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The Bully Pulpit: Theodore Roosevelt, William Howard Taft, and the Golden Age of Journalism | [Doris Kearns Goodwin]

The Bully Pulpit: Theodore Roosevelt, William Howard Taft, and the Golden Age of Journalism

Goodwin describes the broken friendship between Teddy Roosevelt and his chosen successor, William Howard Taft. With the help of the "muckraking" press, Roosevelt had wielded the Bully Pulpit to challenge and triumph over abusive monopolies, political bosses, and corrupting money brokers. Roosevelt led a revolution that he bequeathed to Taft only to see it compromised as Taft surrendered to money men and big business. The rupture led Roosevelt to run against Taft for president, an ultimately futile race that gave power away to the Democrats.
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Publisher's Summary

After Presidents Franklin D. Roosevelt and Abraham Lincoln, Doris Kearns Goodwin wields her magic on another larger-than-life president, and another momentous and raucous American time period as she brings Theodore Roosevelt, the muckraking journalists, and the Progressive Era to life.

As she focused on the relationships between Franklin and Eleanor Roosevelt in No Ordinary Time, and on Lincoln and his team in Team of Rivals, Goodwin describes the broken friendship between Teddy Roosevelt and his chosen successor, William Howard Taft. With the help of the "muckraking" press - including legendary journalists Ida Tarbell, Lincoln Steffens, William Allen White, and editor Sam McClure - Roosevelt had wielded the Bully Pulpit to challenge and triumph over abusive monopolies, political bosses, and corrupting money brokers. Roosevelt led a revolution that he bequeathed to Taft only to see it compromised as Taft surrendered to money men and big business. The rupture between the two led Roosevelt to run against Taft for president, an ultimately futile race that resulted in the election of Democrat Woodrow Wilson and the diminishment of Theodore Roosevelt's progressive wing of the Republican Party.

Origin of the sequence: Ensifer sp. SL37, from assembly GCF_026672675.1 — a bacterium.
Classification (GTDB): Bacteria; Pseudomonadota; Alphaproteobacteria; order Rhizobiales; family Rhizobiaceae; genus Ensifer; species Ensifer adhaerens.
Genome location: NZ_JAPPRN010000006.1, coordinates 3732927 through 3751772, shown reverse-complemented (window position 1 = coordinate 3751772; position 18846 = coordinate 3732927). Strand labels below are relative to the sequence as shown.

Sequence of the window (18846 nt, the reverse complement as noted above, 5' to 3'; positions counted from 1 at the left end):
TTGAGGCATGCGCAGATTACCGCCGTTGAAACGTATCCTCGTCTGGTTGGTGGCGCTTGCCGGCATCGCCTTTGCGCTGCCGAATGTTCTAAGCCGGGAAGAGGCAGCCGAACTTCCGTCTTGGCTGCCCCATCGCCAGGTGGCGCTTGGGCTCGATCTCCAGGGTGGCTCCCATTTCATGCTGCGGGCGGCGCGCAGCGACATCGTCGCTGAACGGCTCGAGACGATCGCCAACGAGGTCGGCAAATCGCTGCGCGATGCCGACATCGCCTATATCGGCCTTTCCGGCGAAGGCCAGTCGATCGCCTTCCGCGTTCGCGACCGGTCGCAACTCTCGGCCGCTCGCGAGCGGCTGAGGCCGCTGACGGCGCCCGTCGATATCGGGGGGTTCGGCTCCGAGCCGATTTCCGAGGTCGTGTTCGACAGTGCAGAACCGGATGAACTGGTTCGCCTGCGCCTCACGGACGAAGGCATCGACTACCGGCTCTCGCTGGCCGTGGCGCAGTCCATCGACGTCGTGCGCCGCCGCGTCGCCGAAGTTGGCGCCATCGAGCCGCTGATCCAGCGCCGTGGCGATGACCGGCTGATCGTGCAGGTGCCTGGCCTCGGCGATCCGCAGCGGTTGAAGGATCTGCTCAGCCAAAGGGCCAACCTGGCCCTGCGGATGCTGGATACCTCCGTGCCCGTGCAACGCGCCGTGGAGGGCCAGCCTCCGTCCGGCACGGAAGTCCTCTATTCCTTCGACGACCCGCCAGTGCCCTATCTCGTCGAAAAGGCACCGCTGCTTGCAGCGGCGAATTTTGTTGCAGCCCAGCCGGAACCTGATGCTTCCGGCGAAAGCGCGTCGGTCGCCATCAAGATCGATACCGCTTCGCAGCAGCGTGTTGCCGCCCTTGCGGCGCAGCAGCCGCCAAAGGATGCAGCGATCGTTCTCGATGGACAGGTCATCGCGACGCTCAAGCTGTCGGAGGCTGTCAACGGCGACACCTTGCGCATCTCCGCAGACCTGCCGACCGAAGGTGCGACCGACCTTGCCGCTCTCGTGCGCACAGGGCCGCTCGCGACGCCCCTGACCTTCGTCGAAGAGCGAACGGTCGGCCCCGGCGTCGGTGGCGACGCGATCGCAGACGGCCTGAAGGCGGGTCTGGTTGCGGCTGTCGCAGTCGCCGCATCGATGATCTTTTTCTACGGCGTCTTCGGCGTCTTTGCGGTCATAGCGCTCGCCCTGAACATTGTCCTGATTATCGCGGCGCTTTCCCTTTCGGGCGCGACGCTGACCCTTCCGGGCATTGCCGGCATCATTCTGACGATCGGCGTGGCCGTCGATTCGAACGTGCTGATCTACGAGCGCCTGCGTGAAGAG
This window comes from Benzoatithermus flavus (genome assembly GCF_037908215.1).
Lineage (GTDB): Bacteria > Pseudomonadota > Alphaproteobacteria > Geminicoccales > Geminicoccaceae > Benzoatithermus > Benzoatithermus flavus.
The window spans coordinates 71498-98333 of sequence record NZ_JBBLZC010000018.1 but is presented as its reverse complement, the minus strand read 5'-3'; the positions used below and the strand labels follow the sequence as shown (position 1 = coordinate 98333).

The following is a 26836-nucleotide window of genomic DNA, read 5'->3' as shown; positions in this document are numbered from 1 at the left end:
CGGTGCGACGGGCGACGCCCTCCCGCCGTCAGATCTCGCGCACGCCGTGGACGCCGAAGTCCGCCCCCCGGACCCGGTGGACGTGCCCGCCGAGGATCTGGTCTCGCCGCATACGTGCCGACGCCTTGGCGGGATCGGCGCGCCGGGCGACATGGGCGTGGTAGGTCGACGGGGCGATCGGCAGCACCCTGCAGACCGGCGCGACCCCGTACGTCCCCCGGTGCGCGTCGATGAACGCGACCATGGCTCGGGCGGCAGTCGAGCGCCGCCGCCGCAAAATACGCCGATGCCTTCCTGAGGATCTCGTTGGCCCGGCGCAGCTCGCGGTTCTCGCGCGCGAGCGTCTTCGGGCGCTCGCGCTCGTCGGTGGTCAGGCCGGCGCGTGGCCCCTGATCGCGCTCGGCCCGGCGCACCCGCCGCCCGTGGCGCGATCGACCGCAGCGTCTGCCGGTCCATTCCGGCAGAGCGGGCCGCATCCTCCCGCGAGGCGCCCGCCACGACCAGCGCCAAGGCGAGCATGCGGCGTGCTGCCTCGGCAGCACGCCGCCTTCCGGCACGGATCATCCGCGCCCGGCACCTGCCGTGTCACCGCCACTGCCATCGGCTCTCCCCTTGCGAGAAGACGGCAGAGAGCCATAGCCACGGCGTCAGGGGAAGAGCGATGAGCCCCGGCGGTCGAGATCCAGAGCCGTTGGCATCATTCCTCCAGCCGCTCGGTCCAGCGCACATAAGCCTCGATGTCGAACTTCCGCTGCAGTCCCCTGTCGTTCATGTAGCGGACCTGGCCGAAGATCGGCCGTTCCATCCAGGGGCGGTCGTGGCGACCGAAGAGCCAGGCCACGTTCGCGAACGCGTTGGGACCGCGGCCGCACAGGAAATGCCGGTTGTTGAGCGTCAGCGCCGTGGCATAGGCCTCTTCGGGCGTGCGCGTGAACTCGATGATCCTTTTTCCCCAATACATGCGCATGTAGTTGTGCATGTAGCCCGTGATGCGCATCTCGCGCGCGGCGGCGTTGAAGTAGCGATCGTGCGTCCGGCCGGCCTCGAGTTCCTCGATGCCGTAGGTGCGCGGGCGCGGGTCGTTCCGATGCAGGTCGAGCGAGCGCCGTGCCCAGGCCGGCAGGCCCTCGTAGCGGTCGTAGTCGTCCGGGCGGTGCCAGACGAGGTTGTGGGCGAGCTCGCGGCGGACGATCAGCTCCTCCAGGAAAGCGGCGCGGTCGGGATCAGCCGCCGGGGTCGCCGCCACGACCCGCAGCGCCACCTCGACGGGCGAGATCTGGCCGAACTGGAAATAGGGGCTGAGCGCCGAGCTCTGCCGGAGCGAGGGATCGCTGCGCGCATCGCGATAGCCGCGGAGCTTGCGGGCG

Like Goodwin's chronicles of the Civil War and the Great Depression, The Bully Pulpit describes a time in our history that enlightened and changed the country, ushered in the modern age, and produced some unforgettable men and women.

©2013 Doris Kearns Goodwin (P)2013 Simon & Schuster

What the Critics Say

“Few audio productions this year are likely to match, or deserve as much praise as, this history of the Progressive Era and the presidential friendship that shaped, and was destroyed by, its politics… Edward Herrmann is simply her most simpatico reader…his steady, unflagging delivery is perfectly attuned to her narrative voice and, without mimicry, to the broad array of voices, personalities, and events that highlight this rich personal and social drama.” (AudioFile)

“Swiftly moving account of a friendship that turned sour, broke a political party in two and involved an insistent, omnipresent press corps. . . . It’s no small achievement to have something new to say on Teddy Roosevelt’s presidency, but Goodwin succeeds admirably. A notable, psychologically charged study in leadership.” (Kirkus Reviews, Starred Review)

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    What made the experience of listening to The Bully Pulpit the most enjoyable?

    The reader and the story of Taft


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    Stories about Taft


    What about Edward Herrmann’s performance did you like?

    Herrmannno could make phone book sound good


    If you were to make a film of this book, what would the tag line be?

    The hidden Taft


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